Drybe et al. noted that limited data are available regarding how to best address trainee burnout, but multi-pronged efforts, with attention to culture, the learning and work environment and individual behaviors, are needed to promote trainees’ wellness and to help those in distress [12]. Individual residency programs have reported on outcomes of wellbeing interventions [13,14,15,16]. However, there are fewer reports on institutional Graduate Medical Education (GME) system-wide intervention wellbeing programs [1, 17]. Even more important are the need for longitudinal sustainable burnout prevention and wellness promotion programs over time using continuous quality improvement and Plan Do Study Act (PDSA cycle). PDSA cycles are the building blocks of continuous improvement and shares commonalities with other cyclical frameworks such as Kolb's learning cycle or the Knowledge to Action cycle that are familiar to medical educators. The use of PDSA echoes the scientific method in that it looks for failure, adjusts accordingly and grows knowledge incrementally over time [18].

Therefore, the objective of this study was to determine if longitudinal assessments of Maslach Burnout Inventory (MBI) scores and perceptions of the clinical learning environment by residents at approximately six months intervals as outcome measures over five cycles using principles of improvement science and a Plan Do Study Act process with the introduction of institutional and individual program interventions would be associated with improvements in the outcome measures. Our hypothesis was that using the Model for Improvement and serial Plan, Do, Study, Act cycles to test interventions would improve residents’ burnout.


This is a report on a continuous quality improvement model utilized by GME to improve burnout and wellbeing perceptions of residents by burnout and program clinical learning environment surveys obtained from residents using time-series evaluation at 5 points from November 2017 to January 2020. Using a PDSA process, at each time point, residents’ survey results were analyzed by the GME analyst and Designated Institutional Officer (DIO), the data was reviewed with program directors, and interventions implemented by program or GME administrators as indicated.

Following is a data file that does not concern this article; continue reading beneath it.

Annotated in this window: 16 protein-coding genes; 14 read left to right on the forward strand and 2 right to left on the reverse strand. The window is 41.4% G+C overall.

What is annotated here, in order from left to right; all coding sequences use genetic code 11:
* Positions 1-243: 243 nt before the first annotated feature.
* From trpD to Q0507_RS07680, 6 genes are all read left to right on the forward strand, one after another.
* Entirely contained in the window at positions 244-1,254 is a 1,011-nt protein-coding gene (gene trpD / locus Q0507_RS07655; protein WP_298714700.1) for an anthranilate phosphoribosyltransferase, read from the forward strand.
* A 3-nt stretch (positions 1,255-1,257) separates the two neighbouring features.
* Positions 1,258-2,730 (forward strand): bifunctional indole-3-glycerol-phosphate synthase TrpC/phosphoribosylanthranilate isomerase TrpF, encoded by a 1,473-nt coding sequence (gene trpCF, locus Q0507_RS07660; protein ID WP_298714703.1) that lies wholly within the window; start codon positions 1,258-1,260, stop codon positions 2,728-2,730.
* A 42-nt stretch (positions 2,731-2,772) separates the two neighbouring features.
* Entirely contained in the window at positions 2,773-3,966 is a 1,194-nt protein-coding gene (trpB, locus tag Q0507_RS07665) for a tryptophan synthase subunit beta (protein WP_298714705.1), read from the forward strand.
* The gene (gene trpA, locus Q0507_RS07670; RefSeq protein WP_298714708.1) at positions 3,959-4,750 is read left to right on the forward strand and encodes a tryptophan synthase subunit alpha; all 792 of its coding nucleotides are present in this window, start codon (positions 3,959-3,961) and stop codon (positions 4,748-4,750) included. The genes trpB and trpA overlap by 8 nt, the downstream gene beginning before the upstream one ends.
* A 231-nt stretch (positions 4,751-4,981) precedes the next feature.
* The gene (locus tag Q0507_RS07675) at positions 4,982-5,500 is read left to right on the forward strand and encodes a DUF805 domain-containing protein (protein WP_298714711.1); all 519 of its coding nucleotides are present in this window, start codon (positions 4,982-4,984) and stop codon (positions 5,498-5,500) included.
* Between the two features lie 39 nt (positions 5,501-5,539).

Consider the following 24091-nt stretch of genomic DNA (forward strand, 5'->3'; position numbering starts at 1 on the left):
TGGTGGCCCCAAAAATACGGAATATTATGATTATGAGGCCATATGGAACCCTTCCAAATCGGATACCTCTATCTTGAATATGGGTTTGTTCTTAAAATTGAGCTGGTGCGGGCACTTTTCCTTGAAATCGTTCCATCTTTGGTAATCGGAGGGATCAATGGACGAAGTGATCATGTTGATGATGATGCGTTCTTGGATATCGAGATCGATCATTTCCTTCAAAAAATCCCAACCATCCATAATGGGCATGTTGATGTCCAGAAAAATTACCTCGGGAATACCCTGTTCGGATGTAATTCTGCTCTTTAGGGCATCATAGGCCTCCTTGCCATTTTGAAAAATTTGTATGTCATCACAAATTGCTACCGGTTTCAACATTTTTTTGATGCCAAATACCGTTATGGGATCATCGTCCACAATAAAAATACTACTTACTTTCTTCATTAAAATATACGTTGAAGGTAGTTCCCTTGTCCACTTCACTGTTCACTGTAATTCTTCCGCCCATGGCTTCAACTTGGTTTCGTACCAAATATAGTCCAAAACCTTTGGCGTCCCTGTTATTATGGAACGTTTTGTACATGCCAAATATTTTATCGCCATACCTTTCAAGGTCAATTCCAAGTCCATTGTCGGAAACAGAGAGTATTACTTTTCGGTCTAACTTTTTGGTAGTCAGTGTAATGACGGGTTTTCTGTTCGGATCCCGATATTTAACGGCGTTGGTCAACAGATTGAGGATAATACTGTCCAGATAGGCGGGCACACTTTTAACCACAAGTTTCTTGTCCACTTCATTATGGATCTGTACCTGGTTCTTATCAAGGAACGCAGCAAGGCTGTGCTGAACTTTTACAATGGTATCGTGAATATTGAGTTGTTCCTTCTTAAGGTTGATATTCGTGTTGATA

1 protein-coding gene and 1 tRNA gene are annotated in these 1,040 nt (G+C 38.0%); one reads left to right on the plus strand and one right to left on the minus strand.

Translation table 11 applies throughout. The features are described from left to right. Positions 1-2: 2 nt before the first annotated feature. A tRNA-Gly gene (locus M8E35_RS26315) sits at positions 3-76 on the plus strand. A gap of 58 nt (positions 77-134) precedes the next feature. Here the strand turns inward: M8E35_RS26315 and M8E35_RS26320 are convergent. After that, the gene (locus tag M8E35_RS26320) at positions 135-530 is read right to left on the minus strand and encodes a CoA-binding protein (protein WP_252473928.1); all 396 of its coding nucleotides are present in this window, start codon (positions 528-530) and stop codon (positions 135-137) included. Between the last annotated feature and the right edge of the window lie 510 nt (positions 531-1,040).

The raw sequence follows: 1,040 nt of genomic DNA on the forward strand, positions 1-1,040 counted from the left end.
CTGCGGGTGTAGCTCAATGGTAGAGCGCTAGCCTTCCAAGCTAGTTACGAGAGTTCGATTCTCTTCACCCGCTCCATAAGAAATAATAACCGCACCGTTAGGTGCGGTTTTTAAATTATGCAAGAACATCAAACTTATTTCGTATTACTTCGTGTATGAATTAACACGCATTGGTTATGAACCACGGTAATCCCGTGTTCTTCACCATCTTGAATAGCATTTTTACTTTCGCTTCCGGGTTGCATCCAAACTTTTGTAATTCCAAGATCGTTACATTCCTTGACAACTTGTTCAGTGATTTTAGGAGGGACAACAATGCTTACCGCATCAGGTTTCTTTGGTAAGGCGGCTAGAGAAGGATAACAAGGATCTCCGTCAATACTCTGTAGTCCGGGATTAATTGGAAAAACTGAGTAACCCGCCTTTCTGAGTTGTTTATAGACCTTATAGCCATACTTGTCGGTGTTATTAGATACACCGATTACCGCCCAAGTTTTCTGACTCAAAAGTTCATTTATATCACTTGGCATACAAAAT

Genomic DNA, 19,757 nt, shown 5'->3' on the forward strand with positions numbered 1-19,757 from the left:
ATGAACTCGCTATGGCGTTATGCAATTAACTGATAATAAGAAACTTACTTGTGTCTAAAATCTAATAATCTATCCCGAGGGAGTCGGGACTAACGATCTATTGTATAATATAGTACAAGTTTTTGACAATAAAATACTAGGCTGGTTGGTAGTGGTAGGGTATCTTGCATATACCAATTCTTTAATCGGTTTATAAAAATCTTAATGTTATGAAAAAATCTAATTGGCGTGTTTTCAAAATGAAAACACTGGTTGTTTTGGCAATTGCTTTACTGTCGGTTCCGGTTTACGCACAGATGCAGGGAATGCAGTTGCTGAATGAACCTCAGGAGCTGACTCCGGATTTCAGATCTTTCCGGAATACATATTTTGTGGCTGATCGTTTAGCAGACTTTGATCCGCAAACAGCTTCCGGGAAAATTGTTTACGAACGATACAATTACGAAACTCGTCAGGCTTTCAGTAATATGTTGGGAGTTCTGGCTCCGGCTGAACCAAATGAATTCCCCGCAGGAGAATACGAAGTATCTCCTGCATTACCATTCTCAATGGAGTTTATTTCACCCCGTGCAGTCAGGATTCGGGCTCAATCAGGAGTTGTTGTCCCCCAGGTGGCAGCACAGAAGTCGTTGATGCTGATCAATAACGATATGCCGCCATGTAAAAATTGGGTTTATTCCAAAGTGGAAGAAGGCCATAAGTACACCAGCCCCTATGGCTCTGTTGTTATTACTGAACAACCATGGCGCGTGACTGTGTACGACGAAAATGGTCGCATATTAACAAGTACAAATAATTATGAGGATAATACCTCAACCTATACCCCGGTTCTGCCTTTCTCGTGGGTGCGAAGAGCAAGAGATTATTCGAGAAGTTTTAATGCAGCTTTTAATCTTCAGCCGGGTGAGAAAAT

We used the PDSA continuous quality framework construct. The first step in the cycle is the Plan step which involves identifying an aim or purpose, formulating a theory, assembling the quality improvement team, defining process, outcome or balancing metrics, determining changes or interventions to be tested and putting a plan into action. This is followed by Do step in which the plan and interventions or changes are implemented, and relevant data are collected. In the Study step, the team monitors and reviews the outcomes to test the validity of the plan and interventions for signs of progress and success, or problems and areas for improvement. The Act step closes the cycle, integrating the new knowledge generated by the process, which can be used to adjust the goal, change methods, reformulate a theory altogether, or broaden the learning-which leads into the next PDSA cycle. These four steps can be repeated over and over as cycles of continual learning and improvement [18].

The GME office at Arrowhead Regional Center includes ACGME accredited programs in Internal Medicine, Emergency Medicine, Family Medicine, Obstetrics & Gynecology, Psychiatry and General Surgery. The GME office initiated the conduction of a bi-annual well-being survey of all residents beginning in the Academic Year 2017/2018. The Mid-Year Well-Being Survey was conducted from November to January, while the End-of-Year Well-Being Survey was conducted from April to May. All residents were surveyed using longitudinal web-based survey instruments. The surveys for this report included the full MBI (22 items); and a program clinical learning environment survey which included sub-sets on: impaired personal/social relationships (3 items), self-defined burnout (1 item), program burnout support (2 items), program back-up support (3 items), clinical educational supervision (4 items), and sleep difficulties (1 item) (Supplementary Information).

The learning environment survey was developed by the GME staff analyst based on a review of the literature and knowledge acquired from working with program directors and residents on wellness. Face validity was conducted by the DIO and program directors who evaluated, reviewed, modified, and finally determined that the surveys tested the intended themes.

The results of each survey were compiled by a GME analyst and reviewed with the Designated Institutional Officer (DIO). The DIO used the wellbeing survey findings in combination with other data such as the ACGME survey results to strategize and implement institution-wide action plan and interventions. The unique data for each residency program was shared and reviewed with the program director and department leadership who likewise used the report in combination with ACGME survey findings as feedback to plan and develop appropriate interventions and strategies. Residents did not see the results of the surveys but participated in discussions, town hall meetings and focus groups but were not involved in executive decisions regarding interventions. The data and proposed interventions were also reviewed, deliberated with decisions made at the program directors meeting and the Graduate Medical Education Committee meetings.